Chinese refiners have stopped importing US crude oil since early 2019 amid an increasingly bitter trade dispute between Washington and Beijing.There had been expectations of a resumption in the trade at the start of the year following the phase one trade deal between the world’s two largest economies. However, the coronavirus pandemic has ratcheted tensions higher just when we thought they were starting to ease.
The coronavirus has made the mathematics of US shale oil growth more challenging. The decline in US shale oil rigs has been rapid and has clouded the outlook for the sector that was already coming under pressure before the pandemic hit.
While there are reports of rising US crude oil exports to Asia, this is because of deeper discounts offered for US crude oil relative to other competing grades in Asia.Before the pandemic, China was the second-largest market for American oil exports, after Canada.
However, as the Chinese market shrunk, American companies were able to divert oil cargoes to other countries, and petroleum exports continued to expand.Now most US exports to Asia that would previously have gone to China are now destined for India and South Korea instead.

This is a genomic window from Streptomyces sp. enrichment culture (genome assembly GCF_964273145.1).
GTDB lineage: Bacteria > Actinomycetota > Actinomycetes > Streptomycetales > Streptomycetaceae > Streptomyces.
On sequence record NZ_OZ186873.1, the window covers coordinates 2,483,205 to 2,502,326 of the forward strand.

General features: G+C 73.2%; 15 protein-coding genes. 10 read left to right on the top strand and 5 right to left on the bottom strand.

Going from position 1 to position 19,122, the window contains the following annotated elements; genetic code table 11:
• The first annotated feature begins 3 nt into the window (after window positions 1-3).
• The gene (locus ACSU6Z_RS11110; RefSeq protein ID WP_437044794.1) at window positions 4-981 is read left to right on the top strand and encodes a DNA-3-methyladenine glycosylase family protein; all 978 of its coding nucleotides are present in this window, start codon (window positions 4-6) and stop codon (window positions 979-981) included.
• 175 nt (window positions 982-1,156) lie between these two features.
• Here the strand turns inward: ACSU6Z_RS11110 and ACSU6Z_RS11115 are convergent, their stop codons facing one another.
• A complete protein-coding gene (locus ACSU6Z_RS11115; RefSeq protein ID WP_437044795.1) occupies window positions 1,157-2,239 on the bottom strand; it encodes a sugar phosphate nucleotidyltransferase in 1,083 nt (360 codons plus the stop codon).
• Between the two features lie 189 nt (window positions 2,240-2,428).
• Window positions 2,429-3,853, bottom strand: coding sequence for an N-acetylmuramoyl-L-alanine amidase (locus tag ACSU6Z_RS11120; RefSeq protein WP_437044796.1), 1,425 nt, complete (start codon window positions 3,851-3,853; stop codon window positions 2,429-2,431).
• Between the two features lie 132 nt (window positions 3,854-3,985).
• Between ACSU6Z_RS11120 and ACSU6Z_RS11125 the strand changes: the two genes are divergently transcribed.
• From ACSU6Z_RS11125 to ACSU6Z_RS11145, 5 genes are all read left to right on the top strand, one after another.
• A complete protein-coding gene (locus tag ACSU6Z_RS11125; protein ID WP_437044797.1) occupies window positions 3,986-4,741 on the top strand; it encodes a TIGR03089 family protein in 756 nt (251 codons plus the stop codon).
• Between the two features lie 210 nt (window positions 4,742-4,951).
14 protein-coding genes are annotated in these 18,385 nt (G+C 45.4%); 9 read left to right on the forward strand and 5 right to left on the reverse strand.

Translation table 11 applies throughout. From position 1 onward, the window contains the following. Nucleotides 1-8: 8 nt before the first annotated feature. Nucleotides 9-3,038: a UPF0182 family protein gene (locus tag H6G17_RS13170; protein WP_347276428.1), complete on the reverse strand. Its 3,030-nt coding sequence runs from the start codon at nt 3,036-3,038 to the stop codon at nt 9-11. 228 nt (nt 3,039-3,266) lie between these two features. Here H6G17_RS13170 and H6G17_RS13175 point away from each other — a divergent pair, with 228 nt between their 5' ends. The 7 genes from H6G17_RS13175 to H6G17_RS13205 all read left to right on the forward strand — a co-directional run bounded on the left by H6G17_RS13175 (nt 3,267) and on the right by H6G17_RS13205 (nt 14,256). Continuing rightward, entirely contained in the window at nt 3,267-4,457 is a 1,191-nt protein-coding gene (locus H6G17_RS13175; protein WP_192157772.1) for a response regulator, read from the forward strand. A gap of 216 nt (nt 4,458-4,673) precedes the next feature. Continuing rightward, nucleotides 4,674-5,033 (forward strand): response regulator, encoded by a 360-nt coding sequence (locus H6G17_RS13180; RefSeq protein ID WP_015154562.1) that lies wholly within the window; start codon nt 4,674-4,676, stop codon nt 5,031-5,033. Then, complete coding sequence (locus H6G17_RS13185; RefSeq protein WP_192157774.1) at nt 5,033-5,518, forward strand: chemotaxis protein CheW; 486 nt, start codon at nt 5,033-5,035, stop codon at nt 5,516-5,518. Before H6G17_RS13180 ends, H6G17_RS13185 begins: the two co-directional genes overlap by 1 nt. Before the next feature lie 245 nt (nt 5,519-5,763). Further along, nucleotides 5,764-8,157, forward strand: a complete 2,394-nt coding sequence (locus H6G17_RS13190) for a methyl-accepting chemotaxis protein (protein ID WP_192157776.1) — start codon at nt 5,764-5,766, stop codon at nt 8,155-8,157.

No clear information has yet emerged about the resumption of US crude oil exports to China, notwithstanding reports about the import of 2 million barrels of the WTI-Midland grade oil for August-September arrival to be used in the petrochemical sector.
The focus is now not only on US crude oil exports to China, but also US natural gas exports. China has a long term strategic aim to meet 15 percent of its total energy demand from gas by 2030, up from the current 10 percent. This represents a huge opportunity US liquefied natural gas exports.
The pandemic has upended expectations of how the US-China energy relationship may develop at a time of huge volatility — both in terms of political rhetoric and the physical price of oil and gas.
With such prices at record lows and inventories at record highs, we should expect to see US oil and gas exports sold at even bigger discounts that could attract interest from more consuming nations. But despite such interest, the outlook for the industry appears bleak.